With just one week under our belts in this New Year, we already have some world-record news in relation to lithium-ion (Li-ion) batteries and nanoparticles. Researchers at Stanford University and the SLAC National Accelerator Laboratory have developed a Li-ion battery in which its sulfur cathode was capable of storing five times more energy than is possible with today’s commercially available batteries.
The research—not surprisingly—was led by Stanford’s Yi Cui. What may be somewhat surprising is that Cui has focused his attention in this research on the cathode rather than the anode of the battery. Much of Cui’s most recent work has been on improving the anodes of Li-ion batteries through the use of nanostructured silicon. In this latest research, he has not only shifted his attention to the cathode, but also developed an entirely new material to do it.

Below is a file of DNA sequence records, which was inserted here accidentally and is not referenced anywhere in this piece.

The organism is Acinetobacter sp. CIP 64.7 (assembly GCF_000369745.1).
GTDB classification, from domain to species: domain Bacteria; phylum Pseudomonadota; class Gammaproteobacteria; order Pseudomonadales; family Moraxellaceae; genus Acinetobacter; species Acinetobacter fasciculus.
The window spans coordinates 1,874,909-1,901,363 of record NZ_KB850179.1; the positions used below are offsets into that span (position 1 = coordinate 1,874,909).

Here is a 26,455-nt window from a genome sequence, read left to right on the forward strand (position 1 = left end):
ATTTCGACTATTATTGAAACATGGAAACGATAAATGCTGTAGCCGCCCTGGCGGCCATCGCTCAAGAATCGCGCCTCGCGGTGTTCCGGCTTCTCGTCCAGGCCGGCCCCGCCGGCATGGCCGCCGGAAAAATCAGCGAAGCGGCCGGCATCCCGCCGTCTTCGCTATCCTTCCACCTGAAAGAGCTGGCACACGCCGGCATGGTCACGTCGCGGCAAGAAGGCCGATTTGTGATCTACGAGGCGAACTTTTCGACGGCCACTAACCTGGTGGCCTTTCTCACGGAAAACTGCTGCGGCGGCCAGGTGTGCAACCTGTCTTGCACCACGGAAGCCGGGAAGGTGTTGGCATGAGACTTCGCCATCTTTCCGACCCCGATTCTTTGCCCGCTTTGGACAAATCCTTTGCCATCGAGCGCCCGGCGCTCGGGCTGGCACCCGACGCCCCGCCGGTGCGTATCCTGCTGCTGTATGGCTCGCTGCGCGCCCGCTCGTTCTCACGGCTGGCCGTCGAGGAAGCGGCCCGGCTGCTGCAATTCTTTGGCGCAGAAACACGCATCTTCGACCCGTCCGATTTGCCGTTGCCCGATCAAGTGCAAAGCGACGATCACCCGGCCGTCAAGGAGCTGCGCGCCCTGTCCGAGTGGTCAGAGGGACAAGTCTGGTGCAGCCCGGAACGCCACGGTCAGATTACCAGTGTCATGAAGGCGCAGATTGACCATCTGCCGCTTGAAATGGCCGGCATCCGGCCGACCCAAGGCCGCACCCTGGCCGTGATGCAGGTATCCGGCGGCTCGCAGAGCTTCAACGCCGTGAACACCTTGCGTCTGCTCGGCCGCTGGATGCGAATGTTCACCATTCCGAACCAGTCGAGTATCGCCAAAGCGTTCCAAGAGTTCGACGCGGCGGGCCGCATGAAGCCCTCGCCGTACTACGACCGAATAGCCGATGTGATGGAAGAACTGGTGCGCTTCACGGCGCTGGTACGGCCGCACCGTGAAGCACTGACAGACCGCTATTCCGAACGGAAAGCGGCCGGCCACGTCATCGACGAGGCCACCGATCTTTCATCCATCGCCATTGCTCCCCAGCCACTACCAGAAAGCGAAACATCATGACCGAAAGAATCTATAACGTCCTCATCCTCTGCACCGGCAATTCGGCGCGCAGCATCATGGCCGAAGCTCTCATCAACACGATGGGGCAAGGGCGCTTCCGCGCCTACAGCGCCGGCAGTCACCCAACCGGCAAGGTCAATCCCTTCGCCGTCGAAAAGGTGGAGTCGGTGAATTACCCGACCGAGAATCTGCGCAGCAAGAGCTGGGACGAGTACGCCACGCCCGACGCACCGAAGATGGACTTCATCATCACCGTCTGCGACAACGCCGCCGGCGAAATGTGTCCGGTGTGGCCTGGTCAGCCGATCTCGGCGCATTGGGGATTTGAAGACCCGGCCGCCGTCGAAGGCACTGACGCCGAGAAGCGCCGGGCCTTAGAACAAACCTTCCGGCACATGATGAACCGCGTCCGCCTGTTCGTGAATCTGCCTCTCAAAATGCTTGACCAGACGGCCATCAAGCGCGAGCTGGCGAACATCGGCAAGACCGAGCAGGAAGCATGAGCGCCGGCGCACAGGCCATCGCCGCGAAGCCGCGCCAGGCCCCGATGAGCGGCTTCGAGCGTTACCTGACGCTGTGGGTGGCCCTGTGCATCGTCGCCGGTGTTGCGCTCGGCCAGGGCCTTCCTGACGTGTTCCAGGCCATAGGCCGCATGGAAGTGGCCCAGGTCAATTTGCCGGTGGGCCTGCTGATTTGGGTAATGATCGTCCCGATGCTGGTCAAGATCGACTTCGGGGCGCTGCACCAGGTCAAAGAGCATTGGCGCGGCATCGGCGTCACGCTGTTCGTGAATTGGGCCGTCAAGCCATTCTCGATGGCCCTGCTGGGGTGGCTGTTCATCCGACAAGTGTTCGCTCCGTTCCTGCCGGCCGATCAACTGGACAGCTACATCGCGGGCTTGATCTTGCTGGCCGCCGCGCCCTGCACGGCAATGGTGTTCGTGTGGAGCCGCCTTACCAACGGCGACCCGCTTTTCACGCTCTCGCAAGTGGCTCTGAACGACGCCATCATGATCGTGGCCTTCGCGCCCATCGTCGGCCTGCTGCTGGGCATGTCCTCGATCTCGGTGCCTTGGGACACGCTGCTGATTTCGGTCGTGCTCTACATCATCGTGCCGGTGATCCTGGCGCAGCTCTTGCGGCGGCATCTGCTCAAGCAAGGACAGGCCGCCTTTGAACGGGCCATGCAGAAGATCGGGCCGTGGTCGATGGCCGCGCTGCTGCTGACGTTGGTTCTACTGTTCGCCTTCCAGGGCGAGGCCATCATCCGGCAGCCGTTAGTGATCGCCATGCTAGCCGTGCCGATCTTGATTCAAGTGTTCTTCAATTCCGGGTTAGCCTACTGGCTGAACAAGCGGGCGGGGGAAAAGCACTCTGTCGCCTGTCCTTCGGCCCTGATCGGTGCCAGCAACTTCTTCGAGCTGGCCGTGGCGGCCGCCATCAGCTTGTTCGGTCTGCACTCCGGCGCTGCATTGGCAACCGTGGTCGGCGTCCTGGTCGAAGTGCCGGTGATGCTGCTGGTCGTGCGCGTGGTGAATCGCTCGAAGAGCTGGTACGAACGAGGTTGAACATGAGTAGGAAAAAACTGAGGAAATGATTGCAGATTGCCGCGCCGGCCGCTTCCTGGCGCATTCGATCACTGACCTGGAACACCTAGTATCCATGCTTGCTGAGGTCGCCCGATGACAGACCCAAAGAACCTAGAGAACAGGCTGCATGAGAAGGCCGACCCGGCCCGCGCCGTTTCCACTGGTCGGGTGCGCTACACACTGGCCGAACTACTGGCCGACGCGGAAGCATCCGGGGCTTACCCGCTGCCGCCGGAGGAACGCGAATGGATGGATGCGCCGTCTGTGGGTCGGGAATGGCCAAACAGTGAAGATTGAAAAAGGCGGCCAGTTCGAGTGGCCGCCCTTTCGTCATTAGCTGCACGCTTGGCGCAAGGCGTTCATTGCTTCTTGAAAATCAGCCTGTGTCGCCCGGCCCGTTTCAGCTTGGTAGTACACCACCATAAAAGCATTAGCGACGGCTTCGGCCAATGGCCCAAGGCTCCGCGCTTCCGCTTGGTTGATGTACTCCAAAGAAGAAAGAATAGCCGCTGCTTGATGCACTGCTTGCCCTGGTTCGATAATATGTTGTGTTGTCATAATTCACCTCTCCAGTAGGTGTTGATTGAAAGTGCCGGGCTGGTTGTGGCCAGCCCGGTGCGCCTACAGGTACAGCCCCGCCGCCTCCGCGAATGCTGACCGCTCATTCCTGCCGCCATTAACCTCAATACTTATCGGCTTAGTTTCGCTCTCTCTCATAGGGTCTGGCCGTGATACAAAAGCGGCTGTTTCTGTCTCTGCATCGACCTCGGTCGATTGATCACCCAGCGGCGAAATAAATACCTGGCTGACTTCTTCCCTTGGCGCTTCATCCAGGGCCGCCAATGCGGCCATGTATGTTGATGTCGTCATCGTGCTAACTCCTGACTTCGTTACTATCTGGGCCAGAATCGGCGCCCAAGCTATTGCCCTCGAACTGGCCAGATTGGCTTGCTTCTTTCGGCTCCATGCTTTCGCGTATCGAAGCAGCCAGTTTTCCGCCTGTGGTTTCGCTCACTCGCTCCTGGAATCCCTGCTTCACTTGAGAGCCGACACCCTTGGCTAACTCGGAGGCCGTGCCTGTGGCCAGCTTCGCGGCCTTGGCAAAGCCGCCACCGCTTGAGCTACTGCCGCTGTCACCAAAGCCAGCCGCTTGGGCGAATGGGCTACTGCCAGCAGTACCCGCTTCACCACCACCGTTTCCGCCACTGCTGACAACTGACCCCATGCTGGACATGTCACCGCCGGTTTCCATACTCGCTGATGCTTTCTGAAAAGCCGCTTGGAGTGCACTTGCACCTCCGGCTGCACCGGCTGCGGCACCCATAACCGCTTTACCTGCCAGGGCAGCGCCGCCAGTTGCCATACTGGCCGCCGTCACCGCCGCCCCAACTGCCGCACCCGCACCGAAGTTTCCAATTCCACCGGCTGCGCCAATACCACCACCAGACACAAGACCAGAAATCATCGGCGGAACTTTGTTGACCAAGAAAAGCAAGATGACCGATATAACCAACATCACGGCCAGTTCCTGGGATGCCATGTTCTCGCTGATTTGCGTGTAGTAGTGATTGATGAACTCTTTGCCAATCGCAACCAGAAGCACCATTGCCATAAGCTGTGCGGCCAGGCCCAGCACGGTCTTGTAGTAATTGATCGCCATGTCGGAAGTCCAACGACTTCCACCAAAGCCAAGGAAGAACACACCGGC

The new material, which is described in the Jan. 8 edition of Nature Communications (“Sulphur–TiO2 yolk–shell nanoarchitecture with internal void space for long-cycle lithium–sulphur batteries”), is a nanoparticle that is made up of an inner core of sulfur surrounded by an outer layer of porous titanium-oxide. The nanoparticles architecture resembles that of the yolk and shell of an egg.